Trusting Confusion in Times of Uncertainty

Our attitude toward confusion and change affects our ability to evolve in our lifetime. Throughout our lives we're offered daily opportunities to learn and to grow. These sometimes involve unexpected changes that can throw us into confusion. How we respond is our choice. Learning to pause and respond thoughtfully, rather than react automatically, is a deeply empowering act. It can change our life course and keep us in the field of possibility.

Reacting with preconceived ideas may help us avoid confusion and give us a sense of control, but it also keeps us from growing.

To respond quickly with answers we believe are correct gives us a sense of certainty and feels reassuring. We may believe we'll appear less sure of ourselves or less knowledgeable if we take time to think and reflect. Living the way we always have, moving through life on automatic pilot with familiar responses, seems easier. One thing is for sure -- it keeps us from feeling confusion.

At the same time, though, our lives are complex. Some of the ideas and answers we learned from previous generations often don't fit the current reality. If we have pat or preconceived answers, or if we avoid thinking and talking about ideas, we may keep ourselves from addressing the issue at hand.

When we're young, we're likely to cling to simple answers -- ideas that fit into neat categories, like right and wrong. As we mature, we learn to trust that we are capable of complex thinking -- a kind of thinking that in its initial stages brings confusion. For instance, we've seen how the technology available to us today is evolving at a phenomenal pace, constantly presenting us with new ways to engage with the world. In response, some people express reluctance about learning different ways to use their devices or changing their routines. Others welcome every opportunity to communicate in new ways. Those who fear being uncertain or not knowing the right answer, may be missing the gold mine of insight and connection that is just beyond their fear.

Life always offers opportunities to revisit our beliefs.

Sometimes confusion shows up when we're faced with forms of family relationships that are unfamiliar, or with a new family structure that conflicts with our current belief system. In the ever-changing landscape of the modern family, we have opportunities to react on the basis of beliefs handed down to us or to revisit those beliefs to see if they serve our present life and relationships. Preparing for or anticipating holiday gatherings, for example, can cause us to reflect on the invitations offered and who might be present at the family dinner table.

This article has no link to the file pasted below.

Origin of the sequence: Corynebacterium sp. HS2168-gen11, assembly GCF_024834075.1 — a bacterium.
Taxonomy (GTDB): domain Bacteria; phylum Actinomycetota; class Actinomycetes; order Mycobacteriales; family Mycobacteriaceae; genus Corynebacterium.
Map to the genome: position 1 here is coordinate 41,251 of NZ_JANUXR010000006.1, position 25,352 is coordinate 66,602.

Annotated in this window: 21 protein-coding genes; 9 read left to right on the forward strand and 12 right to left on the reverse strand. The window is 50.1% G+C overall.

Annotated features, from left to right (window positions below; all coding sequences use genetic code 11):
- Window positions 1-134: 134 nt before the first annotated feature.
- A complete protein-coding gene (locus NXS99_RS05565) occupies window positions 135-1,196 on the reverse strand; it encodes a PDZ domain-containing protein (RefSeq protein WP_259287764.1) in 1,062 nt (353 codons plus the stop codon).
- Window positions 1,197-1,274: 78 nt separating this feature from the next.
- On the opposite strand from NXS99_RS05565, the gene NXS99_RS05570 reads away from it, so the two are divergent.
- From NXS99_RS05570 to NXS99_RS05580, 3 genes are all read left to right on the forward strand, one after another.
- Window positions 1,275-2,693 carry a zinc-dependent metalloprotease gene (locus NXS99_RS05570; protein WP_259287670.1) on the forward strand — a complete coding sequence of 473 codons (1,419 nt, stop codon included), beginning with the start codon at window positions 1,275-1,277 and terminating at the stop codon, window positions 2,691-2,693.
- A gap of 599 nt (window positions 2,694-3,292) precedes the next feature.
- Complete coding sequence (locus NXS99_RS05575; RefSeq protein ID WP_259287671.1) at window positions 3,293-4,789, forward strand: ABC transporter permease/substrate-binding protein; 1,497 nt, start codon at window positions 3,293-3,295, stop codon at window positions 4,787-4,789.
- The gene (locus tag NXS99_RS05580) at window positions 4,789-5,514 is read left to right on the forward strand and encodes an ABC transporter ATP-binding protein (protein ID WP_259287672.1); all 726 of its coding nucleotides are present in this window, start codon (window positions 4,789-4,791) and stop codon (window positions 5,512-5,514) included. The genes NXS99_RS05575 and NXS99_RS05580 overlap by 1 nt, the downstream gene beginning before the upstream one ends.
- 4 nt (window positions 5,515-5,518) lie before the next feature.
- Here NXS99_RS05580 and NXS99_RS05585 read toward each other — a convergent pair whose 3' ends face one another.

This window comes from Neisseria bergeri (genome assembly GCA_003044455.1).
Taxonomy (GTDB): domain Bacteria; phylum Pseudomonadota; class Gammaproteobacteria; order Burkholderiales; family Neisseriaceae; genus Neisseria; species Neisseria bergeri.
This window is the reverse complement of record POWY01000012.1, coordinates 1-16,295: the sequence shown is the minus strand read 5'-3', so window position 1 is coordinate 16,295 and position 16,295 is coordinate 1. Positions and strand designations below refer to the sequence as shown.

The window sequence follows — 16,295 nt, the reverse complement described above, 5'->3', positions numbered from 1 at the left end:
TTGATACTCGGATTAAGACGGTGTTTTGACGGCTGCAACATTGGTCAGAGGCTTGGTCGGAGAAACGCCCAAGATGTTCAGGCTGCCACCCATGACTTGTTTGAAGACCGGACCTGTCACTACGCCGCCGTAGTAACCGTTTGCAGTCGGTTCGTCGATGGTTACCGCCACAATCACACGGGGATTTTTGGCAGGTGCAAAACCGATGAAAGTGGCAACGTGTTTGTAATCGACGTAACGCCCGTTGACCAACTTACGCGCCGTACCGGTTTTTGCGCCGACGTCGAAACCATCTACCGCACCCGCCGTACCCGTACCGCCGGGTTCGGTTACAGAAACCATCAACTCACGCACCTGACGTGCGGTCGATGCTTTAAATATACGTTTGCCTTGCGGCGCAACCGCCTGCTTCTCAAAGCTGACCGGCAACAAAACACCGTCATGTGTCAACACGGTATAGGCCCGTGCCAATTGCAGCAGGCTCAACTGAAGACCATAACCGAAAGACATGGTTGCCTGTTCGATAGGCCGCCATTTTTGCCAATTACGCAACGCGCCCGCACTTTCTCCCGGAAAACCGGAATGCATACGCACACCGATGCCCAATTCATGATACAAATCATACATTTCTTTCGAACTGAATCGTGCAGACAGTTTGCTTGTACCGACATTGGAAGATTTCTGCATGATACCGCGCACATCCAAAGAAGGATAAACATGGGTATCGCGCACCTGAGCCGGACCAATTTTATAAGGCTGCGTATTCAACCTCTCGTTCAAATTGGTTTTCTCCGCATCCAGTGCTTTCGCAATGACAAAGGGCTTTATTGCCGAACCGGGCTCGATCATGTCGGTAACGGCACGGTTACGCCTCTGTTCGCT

When we're willing to look at long-held beliefs and sit with the confusion that comes with re-examination, we're taking another step toward responding mindfully and opening ourselves to the possibility of change.

Much as we might like life to stay the same, change is a constant.

The gift of change is that it can disrupt the automatic nature of our responses and create an opening for questions. The complex situations in today's world require more from us than quick, reactive, certain, or judgmental responses. As an alternative, we can choose to reflect.

Most of us are finding, for example, that the attitudes and ideas we once held about personal fitness and food choices need to be revised as the years add up and medical research reveals new discoveries. We can learn to approach our current challenges with the understanding that rigid habits and the formulas we like to rely on need to be reviewed periodically to see if they fit the current situation.

When we ask new questions, we become willing to receive fresh information that can encourage us to explore further. We needn't be afraid to revisit and re-examine the beliefs we currently hold. It's okay to change our minds.

Challenging situations draw attention to what we can learn, what we can examine, and what changes we might make in our thinking.

One form of courage is to be willing to examine our thoughts in light of current information. Being brave means being willing to be reflective, to be curious, and to consider additional perspectives. It's being able to say, "I'm not sure. I am thinking about it, though." It's being willing to enter into a respectful and civilized conversation, even though it may feel uncomfortable. Brave can also mean taking new actions or first steps that feel unfamiliar.

For me, living in discovery means having the willingness to explore the frontier of my own mind. I'm realizing that the certainty of clear-cut answers that may have served former generations may no longer serve me. It is comforting to know that I can trust the experience of confusion to lead me to greater insight for my life.

There is power in temporary confusion because insight often lies just beyond it.

The more we practice honoring uncertainty, the more we allow it to be a familiar state that we understand is not permanent. Every attempt adds to our learning. We can tolerate uncertainty when we recognize and accept that this is just a moment in time. Remaining flexible in these situations furthers our ability to evolve, grow, and shift with every change.